Blue light reduction for your eye safety

Discussion in 'Displays' started by Hunter Bop, Oct 4, 2018.

  1. Hunter Bop

    Hunter Bop n00bie

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    Hello all. I'm looking to put a shield over my 27 inch monitor to protect my eyes from blue light which is said can hurt your eyes in the long run. Anyone have any suggestions?

    I also work with two 19in LCD screen and one laptop screen buzzing in my eyes all day. I stare at a screen all day.

    Would I eliminate any blue light issues if i turned all of my monitors to black and white?
     
  2. ryan_975

    ryan_975 [H]ardForum Junkie

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    Assuming that blue light damages your eyes (it doesn't), any kind of white light from a monitor has to have blue light in it. So turning to black and white only wouldn't help at all and may just make the problem worse depending on the content you're viewing.

    Now, if you just want to reduce the strain that blue light causes, you can turn down the blue level if your monitor supports it. Everything will look funny though. That said, I've found that turning down the monitor's brightness and increasing ambient light helps a LOT more.
     
  3. ZeqOBpf6

    ZeqOBpf6 Limp Gawd

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    Okay so it causes "discomfort" (also known as pain) but not injury? lol, sure. I didn't see much in that article that said they disproved that blue light causes injury, either. I see no studies performed. ...or even actual facts stated? Just a few mentions that there's no proof blue light causes injury.

    I can pop open a white screen, slide my Flux from very aggressive to completely off and instantly feel my eyes tense up and start to hurt.

    Things I do to relieve eye strain
    1 dim your monitor, a lot. Go gradually until it starts to bother you, then do it again in a few days until it's best for you. You can also set up quick toggles so if, for example, you're playing a particularly dark game you can just switch it to "regular" and then when you're done go back to "workmode." My XB271HU is set to brightness 0, contrast 0.

    2 I use f.lux I've heard there's ways to do this from the factory but IMO flux just makes it easy, though I've never seen a good guide. https://justgetflux.com/ Careful on installation, they ask for some info that isn't needed, just opt out of all that crap.

    3 https://www.tomshardware.com/picturestory/854-enable-dark-mode-pc-apps.html This article is actually fairly comprehensive

    There are dark themes for a lot of stuff these days. You can run universal dark theme scripts in Stylus for pages that don't have dark themes.

    Ryan is spot on that keeping some light in the room on, especially a warmer color light is ideal. You don't have to go crazy buying special bulbs but those ultra white bathroom lights aren't ideal.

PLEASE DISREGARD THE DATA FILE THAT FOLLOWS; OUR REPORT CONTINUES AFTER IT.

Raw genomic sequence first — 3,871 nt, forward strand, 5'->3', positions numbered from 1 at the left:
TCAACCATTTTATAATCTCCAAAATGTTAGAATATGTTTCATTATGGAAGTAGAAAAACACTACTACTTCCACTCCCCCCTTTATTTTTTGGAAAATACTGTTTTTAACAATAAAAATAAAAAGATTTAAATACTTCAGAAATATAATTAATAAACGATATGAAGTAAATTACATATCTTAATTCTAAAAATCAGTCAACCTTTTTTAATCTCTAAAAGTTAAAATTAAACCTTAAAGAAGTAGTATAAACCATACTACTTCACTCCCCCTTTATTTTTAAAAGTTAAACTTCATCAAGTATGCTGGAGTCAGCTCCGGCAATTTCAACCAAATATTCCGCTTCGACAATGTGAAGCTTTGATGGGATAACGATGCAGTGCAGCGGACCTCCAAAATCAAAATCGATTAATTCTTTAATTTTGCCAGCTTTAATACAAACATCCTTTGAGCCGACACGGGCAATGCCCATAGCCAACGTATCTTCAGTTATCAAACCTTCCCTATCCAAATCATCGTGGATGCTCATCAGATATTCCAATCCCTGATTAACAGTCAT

Hope all this helps!
     
  4. TroubleMagnet

    TroubleMagnet Gawd

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    You can get blue light filtering glasses (coatings on Rx glasses or Gunnar gaming glasses) and screen shields that seem to be better than trying to play with the color balance of the monitor. The filters can block the lower end of the blue spectrum + UV, and block backlight bleeding as well. I don't think UV is an issue with LED backlights, only the old fluorescent ones. Doing it via software is valuable still though.

    I've had my Rx glasses with the blue filter coating for a couple years now, seems to help eyestrain for me.
     
  5. N4CR

    N4CR 2[H]4U

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    Lol better never go out in the sun.
    The blue light stuff is hilarious.

    The key to eye strain is a decent monitor, good distance and height, with not too much brightness and good background lighting.
     
  6. NoOther

    NoOther [H]ardness Supreme

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    How to fix eye strain:

    Take frequent breaks.
    Drink more water.
    Adjust the Ambient light in the room.

    You can opt for filters or glasses, but doing the previous three will most likely have the biggest impact on eye strain. I had an issue years ago and ended up getting reading glasses and filters to try and help. But my eye doctor told me to do the previous three steps and those ended up fixing my issue and have never needed reading glasses or filters since. Most doctors will tell you to follow those same steps rather than go down the road of special glasses or filters.
     
  7. Mokkat

    Mokkat [H]ard|Gawd

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    Just no, the blue light scare is overrated. If I recall AOC included some cutting of certain blue light wavelengths in their low blue light tech, but other than that every company selling monitors just cut some blue digitally in their "low blue light" modes, similar to what F.lux or Windows Night Light provides.

    Low blue light modes makes a lot of sense, for a more natural production of melotonin and a screen color temperature better matching the temperature of lamps when the sun is down.

    I would be much more worried about PWM dimming. Not that you would be hurting your eyes in the long run due to PWM, but it will cause eye fatigue and headaches in some people. Good reason why Benq, and then everyone else, more or less abolished it in 2014.
     
    Last edited: Oct 6, 2018
  8. ZeqOBpf6

    ZeqOBpf6 Limp Gawd

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    The sun is usually a slightly warmer color than standard LCD settings. I also do not recommend staring at the sun.
     
  9. Wyodiver

    Wyodiver [H]ard|Gawd

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    Try f.lux. It's a program that gently changes your display colors when day transitions to night. It's very configurable, and can be shut off with like two clicks if you need normal brightness/blue. I like it.

    https://justgetflux.com/

    It's what MS tried to mimic recently.
     
  10. N4CR

    N4CR 2[H]4U

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    Colour temperature of the sun varies throughout the day actually. At midday it can be far more blue in some parts of the world than any LCD screen, e.g. in New Zealand the ozone layer even lets through lots of nasty UV-B...

    But as mentioned, at night lower blue levels helps for getting to sleep as blue is what your circadian rhythm mostly attunes to.
     
  11. XoR_

    XoR_ Limp Gawd

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    Any particular reason for that negative 'recommendation'?

    I do sun gazing from time to time for almost half of my life and my sight improved quite a lot during this time.
    In my teens I had good sight but in order to see clearly I had to focus eyes on point I wanted to see and eyes got tired eyes quite often, even to the point I had to either close them or look out of focus for some time because trying to see clearly caused pain. My color vision was adequate to see and recognize colors but the way I experiences was colors was completely unimpressive.